Here’s what conservative Republican and speech writer for President George W. Bush, David Frum, wrote in an editorial about Limbaugh’s remarks.
“Notice that Limbaugh did not say: ‘I hope the administration's liberal plans fail.’Or (better): ‘I know the administration's liberal plans will fail.’ Or (best): ‘I fear that this administration's liberal plans will fail, as liberal plans usually do.’ If it had been phrased that way, nobody could have used Limbaugh’s words to misrepresent conservatives as clueless, indifferent or gleeful in the face of the most painful economic crisis in a generation. But then, if it had been phrased that way, nobody would have quoted his words at all—and as Limbaugh himself said, being ‘headlined’ was the point of the exercise. If it had been phrased that way, Limbaugh's face would not now be adorning the covers of magazines. He phrased his hope in a way that drew maximum attention to himself, offered maximum benefit to the administration and did maximum harm to the party he claims to support.”
Memo to El Rushbo: Most Americans don’t want ANY U.S. president to fail because if he fails, we fail and millions suffer.
That simple logic clearly escapes a man who places his own agenda before the welfare of citizens, many of whom not only listen to him daily but are currently suffering.
However, Limbaugh doesn’t reserve his pontifications solely for the political opposition. Here are just a few of his Golden Oldies.
On Philadelphia Eagles quarterback Donovan McNabb, during a broadcast of ESPN’s NFL Countdown: “I think what we’ve had here is a little social concern in the NFL. The media has been very desirous that a black quarterback do well. They’re interested in black coaches and black quarterbacks doing well. I think there’s a little hope invested in McNabb and he got a lot of credit for the performance of his team that he really didn’t deserve.”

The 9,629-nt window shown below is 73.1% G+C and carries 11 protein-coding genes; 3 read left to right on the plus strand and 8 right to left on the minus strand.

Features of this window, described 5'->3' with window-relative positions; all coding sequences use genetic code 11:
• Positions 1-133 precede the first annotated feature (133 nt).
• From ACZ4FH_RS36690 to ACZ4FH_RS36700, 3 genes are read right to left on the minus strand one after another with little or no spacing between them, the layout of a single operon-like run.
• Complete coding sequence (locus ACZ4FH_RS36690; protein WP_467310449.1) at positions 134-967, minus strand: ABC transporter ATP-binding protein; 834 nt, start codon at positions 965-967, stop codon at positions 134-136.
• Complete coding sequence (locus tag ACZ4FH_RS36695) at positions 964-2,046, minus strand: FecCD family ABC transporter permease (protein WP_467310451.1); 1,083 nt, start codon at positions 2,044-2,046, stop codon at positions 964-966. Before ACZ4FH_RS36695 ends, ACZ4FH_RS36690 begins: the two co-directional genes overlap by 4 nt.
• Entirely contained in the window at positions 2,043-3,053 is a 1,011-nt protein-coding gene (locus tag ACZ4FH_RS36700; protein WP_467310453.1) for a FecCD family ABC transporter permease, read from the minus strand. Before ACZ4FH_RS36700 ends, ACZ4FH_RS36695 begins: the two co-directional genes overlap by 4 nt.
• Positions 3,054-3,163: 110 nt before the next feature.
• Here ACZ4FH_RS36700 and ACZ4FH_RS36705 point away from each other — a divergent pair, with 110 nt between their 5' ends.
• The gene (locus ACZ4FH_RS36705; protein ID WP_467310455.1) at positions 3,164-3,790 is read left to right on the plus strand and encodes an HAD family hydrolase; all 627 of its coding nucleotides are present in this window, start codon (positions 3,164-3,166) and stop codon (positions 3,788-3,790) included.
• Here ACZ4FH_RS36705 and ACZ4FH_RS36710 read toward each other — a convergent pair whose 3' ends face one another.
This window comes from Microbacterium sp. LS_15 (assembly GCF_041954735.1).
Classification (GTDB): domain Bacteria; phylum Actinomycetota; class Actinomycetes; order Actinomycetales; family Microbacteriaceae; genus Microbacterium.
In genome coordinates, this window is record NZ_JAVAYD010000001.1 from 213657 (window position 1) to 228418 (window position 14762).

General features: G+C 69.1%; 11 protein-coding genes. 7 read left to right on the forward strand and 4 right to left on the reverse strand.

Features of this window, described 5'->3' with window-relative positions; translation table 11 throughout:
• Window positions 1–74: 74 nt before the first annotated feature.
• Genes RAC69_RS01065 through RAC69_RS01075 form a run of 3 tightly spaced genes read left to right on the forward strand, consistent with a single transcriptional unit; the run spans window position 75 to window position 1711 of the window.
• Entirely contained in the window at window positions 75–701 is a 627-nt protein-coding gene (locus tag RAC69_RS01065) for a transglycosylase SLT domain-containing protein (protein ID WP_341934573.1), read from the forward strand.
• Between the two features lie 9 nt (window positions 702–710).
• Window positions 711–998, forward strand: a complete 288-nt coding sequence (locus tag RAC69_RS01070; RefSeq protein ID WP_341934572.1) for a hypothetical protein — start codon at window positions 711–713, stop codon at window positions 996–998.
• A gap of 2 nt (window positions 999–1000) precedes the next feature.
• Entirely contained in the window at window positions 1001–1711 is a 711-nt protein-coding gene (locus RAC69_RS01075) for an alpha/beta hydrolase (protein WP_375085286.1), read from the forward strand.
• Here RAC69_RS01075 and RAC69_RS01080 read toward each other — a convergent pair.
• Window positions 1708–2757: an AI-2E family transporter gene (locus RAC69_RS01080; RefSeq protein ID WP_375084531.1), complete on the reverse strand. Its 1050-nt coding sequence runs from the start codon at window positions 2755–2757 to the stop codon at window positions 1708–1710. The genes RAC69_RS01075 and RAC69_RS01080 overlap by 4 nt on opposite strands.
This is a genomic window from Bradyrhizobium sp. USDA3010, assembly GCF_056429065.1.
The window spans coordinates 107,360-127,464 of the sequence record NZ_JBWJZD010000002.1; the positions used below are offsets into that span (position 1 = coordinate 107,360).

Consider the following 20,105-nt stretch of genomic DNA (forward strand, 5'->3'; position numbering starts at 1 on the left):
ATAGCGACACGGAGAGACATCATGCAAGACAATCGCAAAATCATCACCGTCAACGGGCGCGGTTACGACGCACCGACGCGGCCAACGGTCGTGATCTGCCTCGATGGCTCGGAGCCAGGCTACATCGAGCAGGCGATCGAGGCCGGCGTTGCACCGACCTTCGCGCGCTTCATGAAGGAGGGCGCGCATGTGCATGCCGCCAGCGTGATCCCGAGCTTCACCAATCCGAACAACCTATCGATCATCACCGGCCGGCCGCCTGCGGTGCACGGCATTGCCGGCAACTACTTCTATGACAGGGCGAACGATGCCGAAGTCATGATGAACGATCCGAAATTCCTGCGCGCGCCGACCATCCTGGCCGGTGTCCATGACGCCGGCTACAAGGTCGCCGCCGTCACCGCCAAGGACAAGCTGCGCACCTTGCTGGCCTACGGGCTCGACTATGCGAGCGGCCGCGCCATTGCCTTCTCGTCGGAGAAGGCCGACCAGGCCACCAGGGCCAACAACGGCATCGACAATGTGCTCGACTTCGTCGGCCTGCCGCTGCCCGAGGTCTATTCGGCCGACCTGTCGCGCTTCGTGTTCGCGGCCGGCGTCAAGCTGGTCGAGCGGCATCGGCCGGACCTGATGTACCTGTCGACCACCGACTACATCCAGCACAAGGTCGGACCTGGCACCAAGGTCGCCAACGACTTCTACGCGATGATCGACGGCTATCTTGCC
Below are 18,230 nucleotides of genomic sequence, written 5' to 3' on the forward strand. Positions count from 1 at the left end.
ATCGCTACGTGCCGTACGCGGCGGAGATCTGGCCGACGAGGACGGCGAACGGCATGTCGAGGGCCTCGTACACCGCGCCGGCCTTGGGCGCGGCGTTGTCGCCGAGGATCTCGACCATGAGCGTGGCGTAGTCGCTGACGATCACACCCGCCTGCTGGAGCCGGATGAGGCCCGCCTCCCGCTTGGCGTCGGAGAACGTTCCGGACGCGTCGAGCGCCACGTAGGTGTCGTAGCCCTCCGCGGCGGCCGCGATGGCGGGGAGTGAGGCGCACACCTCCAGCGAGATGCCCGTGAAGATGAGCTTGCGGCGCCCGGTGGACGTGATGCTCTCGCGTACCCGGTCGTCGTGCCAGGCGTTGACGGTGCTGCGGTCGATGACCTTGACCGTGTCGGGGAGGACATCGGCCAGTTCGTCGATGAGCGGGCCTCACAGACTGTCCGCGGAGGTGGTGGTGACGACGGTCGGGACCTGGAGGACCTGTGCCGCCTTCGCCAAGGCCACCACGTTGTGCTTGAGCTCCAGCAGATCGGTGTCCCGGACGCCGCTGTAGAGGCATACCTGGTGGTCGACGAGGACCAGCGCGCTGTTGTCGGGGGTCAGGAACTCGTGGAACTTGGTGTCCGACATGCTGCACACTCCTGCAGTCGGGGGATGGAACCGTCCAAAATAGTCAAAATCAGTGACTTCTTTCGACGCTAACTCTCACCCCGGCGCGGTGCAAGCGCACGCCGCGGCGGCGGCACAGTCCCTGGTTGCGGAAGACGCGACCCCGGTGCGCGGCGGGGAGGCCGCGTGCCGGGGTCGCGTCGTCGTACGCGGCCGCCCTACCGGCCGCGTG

On women who protest against sexual harassment: “They’re out there protesting what they actually wish would happen to them sometimes.”
On actor Michael J. Fox, diagnosed with Parkinson’s disease, of “exaggerating the effects of the disease” during a campaign commercial the actor filmed endorsing Missouri Democratic Senate candidate Claire McCaskill: “…moving all around and shaking,” Limbaugh mimics for an in-studio camera, “it’s purely an act… Either he didn’t take his medication or he’s acting, one of the two.”
Regarding the North American Free Trade Agreement (NAFTA), in 1993 Limbaugh said, “If you are unskilled and uneducated, your job is going south. Skilled workers, educated people are going to do fine ’cause those are the kinds of jobs NAFTA is going to create. If we are going to start rewarding no skills and stupid people, I’m serious, let the unskilled jobs that take absolutely no knowledge whatsoever to do — let stupid and unskilled Mexicans do that work.”
Then there’s Rush Limbaugh’s Undeniable Truth Number 24 (of 35) from an article he wrote for the now defunct Sacramento Union in 1988 and has since repeated on his radio show: “Feminism was established so as to allow unattractive women access to the mainstream of society;” or my personal favorite, Number 7: “There is only one way to get rid of nuclear weapons – use them.”
Back to Obama: in July 2010 Limbaugh described President Obama’s economic policies as “purposeful disaster… There's no question that payback is what this administration is all about, presiding over the decline of the United States of America, and doing so happily.”
Or Limbaugh’s more personal attack against the president on his July 6, 2010 show. Limbaugh plays a clip from ABC’s This Week where reporter Cynthia Tucker criticizes Michael Steele as a “…self-aggrandizing gaffe-prone incompetent who would have been fired a long time ago were he not black. Of course the irony is that he never would have been voted in as chairman of the Republican Party were he not black.”
Shameful remark by Tucker. However, in a nanosecond, Limbaugh does her one better. “That's exactly the same thing you could say about Obama. He wouldn't have been voted president if he weren't black.”
This is what Rush Limbaugh calls “Excellence in Broadcasting.”
This is what I call reckless, retaliatory, and dangerous.
Go to Introduction to read the first chapter.